5. Energy Harvesting Hybrid Acoustic-Optical Underwater Wireless Sensor Networks Localization

    KAUST Repository

    Saeed, Nasir

    2017-12-26

    Underwater wireless technologies demand to transmit at higher data rate for ocean exploration. Currently, large coverage is achieved by acoustic sensor networks with low data rate, high cost, high latency, high power consumption, and negative impact on marine mammals. Meanwhile, optical communication for underwater networks has the advantage of the higher data rate albeit for limited communication distances. Moreover, energy consumption is another major problem for underwater sensor networks, due to limited battery power and difficulty in replacing or recharging the battery of a sensor node. The ultimate solution to this problem is to add energy harvesting capability to the acoustic-optical sensor nodes. Localization of underwater sensor networks is of utmost importance because the data collected from underwater sensor nodes is useful only if the location of the nodes is known. Therefore, a novel localization technique for energy harvesting hybrid acoustic-optical underwater wireless sensor networks (AO-UWSNs) is proposed. AO-UWSN employs optical communication for higher data rate at a short transmission distance and employs acoustic communication for low data rate and long transmission distance. A hybrid received signal strength (RSS) based localization technique is proposed to localize the nodes in AO-UWSNs. The proposed technique combines the noisy RSS based measurements from acoustic communication and optical communication and estimates the final locations of acoustic-optical sensor nodes. A weighted multiple observations paradigm is proposed for hybrid estimated distances to suppress the noisy observations and give more importance to the accurate observations. Furthermore, the closed form solution for Cramer-Rao lower bound (CRLB) is derived for localization accuracy of the proposed technique.

  6. Energy Harvesting Hybrid Acoustic-Optical Underwater Wireless Sensor Networks Localization

    Directory of Open Access Journals (Sweden)

    Nasir Saeed

    2017-12-01

    Full Text Available Underwater wireless technologies demand to transmit at higher data rate for ocean exploration. Currently, large coverage is achieved by acoustic sensor networks with low data rate, high cost, high latency, high power consumption, and negative impact on marine mammals. Meanwhile, optical communication for underwater networks has the advantage of the higher data rate albeit for limited communication distances. Moreover, energy consumption is another major problem for underwater sensor networks, due to limited battery power and difficulty in replacing or recharging the battery of a sensor node. The ultimate solution to this problem is to add energy harvesting capability to the acoustic-optical sensor nodes. Localization of underwater sensor networks is of utmost importance because the data collected from underwater sensor nodes is useful only if the location of the nodes is known. Therefore, a novel localization technique for energy harvesting hybrid acoustic-optical underwater wireless sensor networks (AO-UWSNs is proposed. AO-UWSN employs optical communication for higher data rate at a short transmission distance and employs acoustic communication for low data rate and long transmission distance. A hybrid received signal strength (RSS based localization technique is proposed to localize the nodes in AO-UWSNs. The proposed technique combines the noisy RSS based measurements from acoustic communication and optical communication and estimates the final locations of acoustic-optical sensor nodes. A weighted multiple observations paradigm is proposed for hybrid estimated distances to suppress the noisy observations and give more importance to the accurate observations. Furthermore, the closed form solution for Cramer-Rao lower bound (CRLB is derived for localization accuracy of the proposed technique.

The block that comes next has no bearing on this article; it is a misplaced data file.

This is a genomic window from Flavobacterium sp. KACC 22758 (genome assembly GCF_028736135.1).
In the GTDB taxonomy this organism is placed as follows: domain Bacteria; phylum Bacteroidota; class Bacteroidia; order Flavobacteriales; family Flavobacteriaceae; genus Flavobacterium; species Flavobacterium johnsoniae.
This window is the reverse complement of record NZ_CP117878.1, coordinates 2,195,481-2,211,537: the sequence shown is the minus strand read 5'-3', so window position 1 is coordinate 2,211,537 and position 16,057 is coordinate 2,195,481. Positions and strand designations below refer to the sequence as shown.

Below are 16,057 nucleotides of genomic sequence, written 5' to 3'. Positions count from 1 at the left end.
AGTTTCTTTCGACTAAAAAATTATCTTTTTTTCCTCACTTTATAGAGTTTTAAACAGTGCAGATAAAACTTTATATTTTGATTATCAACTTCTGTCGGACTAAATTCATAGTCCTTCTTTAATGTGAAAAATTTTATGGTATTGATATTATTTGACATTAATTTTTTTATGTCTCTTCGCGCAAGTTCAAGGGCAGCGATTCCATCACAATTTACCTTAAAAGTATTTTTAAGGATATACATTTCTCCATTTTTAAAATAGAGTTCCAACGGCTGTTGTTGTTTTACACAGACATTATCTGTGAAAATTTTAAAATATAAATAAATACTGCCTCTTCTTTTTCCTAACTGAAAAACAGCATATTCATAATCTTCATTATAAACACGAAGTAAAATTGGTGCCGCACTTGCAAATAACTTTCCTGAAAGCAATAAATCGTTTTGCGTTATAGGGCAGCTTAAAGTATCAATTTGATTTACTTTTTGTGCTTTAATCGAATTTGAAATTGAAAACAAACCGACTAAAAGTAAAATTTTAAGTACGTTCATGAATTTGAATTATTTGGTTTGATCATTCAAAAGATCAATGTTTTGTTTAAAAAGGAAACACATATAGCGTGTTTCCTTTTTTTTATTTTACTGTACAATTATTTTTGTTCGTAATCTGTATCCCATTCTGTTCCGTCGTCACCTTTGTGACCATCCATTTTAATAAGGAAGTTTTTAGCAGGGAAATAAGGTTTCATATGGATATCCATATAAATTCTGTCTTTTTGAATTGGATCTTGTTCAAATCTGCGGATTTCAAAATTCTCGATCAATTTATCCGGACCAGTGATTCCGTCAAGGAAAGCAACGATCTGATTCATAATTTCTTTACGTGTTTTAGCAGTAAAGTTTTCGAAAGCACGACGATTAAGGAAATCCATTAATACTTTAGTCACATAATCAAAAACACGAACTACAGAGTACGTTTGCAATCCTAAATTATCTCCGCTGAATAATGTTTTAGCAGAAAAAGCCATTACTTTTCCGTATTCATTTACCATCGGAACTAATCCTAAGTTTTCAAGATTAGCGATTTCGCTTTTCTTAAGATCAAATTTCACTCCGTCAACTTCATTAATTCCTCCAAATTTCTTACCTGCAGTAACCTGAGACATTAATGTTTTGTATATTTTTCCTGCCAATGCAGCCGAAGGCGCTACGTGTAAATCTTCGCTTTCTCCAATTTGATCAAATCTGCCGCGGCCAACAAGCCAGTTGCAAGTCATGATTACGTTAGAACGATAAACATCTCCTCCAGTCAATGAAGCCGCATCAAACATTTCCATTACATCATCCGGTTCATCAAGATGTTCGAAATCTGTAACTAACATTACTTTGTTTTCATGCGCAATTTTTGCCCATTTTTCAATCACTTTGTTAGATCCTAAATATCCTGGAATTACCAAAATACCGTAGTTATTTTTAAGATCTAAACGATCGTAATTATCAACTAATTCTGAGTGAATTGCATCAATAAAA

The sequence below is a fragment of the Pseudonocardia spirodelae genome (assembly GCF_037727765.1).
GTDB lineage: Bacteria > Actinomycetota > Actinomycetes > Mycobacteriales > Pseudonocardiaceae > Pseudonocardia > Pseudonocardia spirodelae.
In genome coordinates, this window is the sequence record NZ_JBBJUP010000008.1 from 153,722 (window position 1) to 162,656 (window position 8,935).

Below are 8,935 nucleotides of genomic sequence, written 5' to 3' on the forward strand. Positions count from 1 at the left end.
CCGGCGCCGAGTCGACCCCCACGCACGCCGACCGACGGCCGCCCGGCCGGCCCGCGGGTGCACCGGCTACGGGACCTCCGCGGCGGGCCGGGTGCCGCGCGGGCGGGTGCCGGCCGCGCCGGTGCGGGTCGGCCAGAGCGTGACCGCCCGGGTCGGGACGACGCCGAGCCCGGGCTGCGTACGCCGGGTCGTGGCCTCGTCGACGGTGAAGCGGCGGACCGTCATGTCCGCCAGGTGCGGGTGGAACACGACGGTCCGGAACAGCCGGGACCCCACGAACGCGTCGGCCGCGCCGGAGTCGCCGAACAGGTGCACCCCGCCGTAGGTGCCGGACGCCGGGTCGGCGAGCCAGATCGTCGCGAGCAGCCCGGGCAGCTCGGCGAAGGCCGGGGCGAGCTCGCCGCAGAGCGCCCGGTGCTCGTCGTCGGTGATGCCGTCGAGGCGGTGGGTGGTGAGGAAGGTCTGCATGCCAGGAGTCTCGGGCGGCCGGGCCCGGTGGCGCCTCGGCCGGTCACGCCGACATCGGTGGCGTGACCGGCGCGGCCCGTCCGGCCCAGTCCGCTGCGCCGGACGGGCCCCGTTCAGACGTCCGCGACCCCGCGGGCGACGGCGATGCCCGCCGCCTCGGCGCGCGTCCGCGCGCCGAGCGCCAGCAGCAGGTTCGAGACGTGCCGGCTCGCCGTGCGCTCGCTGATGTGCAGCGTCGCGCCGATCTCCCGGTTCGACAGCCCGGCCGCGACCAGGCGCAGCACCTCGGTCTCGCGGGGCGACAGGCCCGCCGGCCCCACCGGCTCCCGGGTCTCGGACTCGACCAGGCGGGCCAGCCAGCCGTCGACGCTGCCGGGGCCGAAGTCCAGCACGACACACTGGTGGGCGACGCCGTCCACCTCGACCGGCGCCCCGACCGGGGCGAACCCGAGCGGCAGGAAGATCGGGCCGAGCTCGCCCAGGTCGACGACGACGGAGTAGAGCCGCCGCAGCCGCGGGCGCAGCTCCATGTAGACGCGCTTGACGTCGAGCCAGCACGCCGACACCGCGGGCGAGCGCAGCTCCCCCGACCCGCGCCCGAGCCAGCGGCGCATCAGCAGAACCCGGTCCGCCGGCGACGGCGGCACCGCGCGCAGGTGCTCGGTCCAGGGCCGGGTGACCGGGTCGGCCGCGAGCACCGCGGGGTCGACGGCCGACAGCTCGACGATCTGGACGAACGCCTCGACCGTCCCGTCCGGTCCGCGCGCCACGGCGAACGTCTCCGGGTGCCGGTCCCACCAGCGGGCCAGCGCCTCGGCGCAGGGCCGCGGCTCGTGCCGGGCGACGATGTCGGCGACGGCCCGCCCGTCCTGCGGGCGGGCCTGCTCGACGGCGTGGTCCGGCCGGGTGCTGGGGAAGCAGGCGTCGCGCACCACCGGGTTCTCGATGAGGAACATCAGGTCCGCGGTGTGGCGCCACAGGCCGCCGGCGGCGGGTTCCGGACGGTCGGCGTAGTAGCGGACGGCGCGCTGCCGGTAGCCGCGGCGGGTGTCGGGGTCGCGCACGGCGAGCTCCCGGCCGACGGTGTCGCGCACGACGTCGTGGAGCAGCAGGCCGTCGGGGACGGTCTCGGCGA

7. Energy Harvesting Hybrid Acoustic-Optical Underwater Wireless Sensor Networks Localization

    KAUST Repository

    Saeed, Nasir; Celik, Abdulkadir; Al-Naffouri, Tareq Y.; Alouini, Mohamed-Slim

    2017-01-01

    Underwater wireless technologies demand to transmit at higher data rate for ocean exploration. Currently, large coverage is achieved by acoustic sensor networks with low data rate, high cost, high latency, high power consumption, and negative impact on marine mammals. Meanwhile, optical communication for underwater networks has the advantage of the higher data rate albeit for limited communication distances. Moreover, energy consumption is another major problem for underwater sensor networks, due to limited battery power and difficulty in replacing or recharging the battery of a sensor node. The ultimate solution to this problem is to add energy harvesting capability to the acoustic-optical sensor nodes. Localization of underwater sensor networks is of utmost importance because the data collected from underwater sensor nodes is useful only if the location of the nodes is known. Therefore, a novel localization technique for energy harvesting hybrid acoustic-optical underwater wireless sensor networks (AO-UWSNs) is proposed. AO-UWSN employs optical communication for higher data rate at a short transmission distance and employs acoustic communication for low data rate and long transmission distance. A hybrid received signal strength (RSS) based localization technique is proposed to localize the nodes in AO-UWSNs. The proposed technique combines the noisy RSS based measurements from acoustic communication and optical communication and estimates the final locations of acoustic-optical sensor nodes. A weighted multiple observations paradigm is proposed for hybrid estimated distances to suppress the noisy observations and give more importance to the accurate observations. Furthermore, the closed form solution for Cramer-Rao lower bound (CRLB) is derived for localization accuracy of the proposed technique.